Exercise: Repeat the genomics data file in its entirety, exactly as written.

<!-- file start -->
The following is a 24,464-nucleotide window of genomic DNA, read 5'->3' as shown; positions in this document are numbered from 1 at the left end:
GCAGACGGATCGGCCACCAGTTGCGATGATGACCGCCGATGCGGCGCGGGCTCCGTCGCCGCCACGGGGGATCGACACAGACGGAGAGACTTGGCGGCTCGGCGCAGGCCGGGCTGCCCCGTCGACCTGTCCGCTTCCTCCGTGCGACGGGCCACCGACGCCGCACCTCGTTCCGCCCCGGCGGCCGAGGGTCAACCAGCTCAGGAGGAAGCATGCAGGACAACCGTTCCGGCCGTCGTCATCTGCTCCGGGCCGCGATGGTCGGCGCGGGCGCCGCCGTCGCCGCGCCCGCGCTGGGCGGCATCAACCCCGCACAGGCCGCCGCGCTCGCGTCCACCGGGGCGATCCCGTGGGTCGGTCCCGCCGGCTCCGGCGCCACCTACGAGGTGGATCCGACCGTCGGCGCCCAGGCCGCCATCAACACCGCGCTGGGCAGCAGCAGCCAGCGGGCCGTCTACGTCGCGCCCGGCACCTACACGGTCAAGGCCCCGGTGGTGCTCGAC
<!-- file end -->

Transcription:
The following is a 24,464-nucleotide window of genomic DNA, read 5'->3' as shown; positions in this document are numbered from 1 at the left end:
GCAGACGGATCGGCCACCAGTTGCGATGATGACCGCCGATGCGGCGCGGGCTCCGTCGCCGCCACGGGGGATCGACACAGACGGAGAGACTTGGCGGCTCGGCGCAGGCCGGGCTGCCCCGTCGACCTGTCCGCTTCCTCCGTGCGACGGGCCACCGACGCCGCACCTCGTTCCGCCCCGGCGGCCGAGGGTCAACCAGCTCAGGAGGAAGCATGCAGGACAACCGTTCCGGCCGTCGTCATCTGCTCCGGGCCGCGATGGTCGGCGCGGGCGCCGCCGTCGCCGCGCCCGCGCTGGGCGGCATCAACCCCGCACAGGCCGCCGCGCTCGCGTCCACCGGGGCGATCCCGTGGGTCGGTCCCGCCGGCTCCGGCGCCACCTACGAGGTGGATCCGACCGTCGGCGCCCAGGCCGCCATCAACACCGCGCTGGGCAGCAGCAGCCAGCGGGCCGTCTACGTCGCGCCCGGCACCTACACGGTCAAGGCCCCGGTGGTGCTCGAC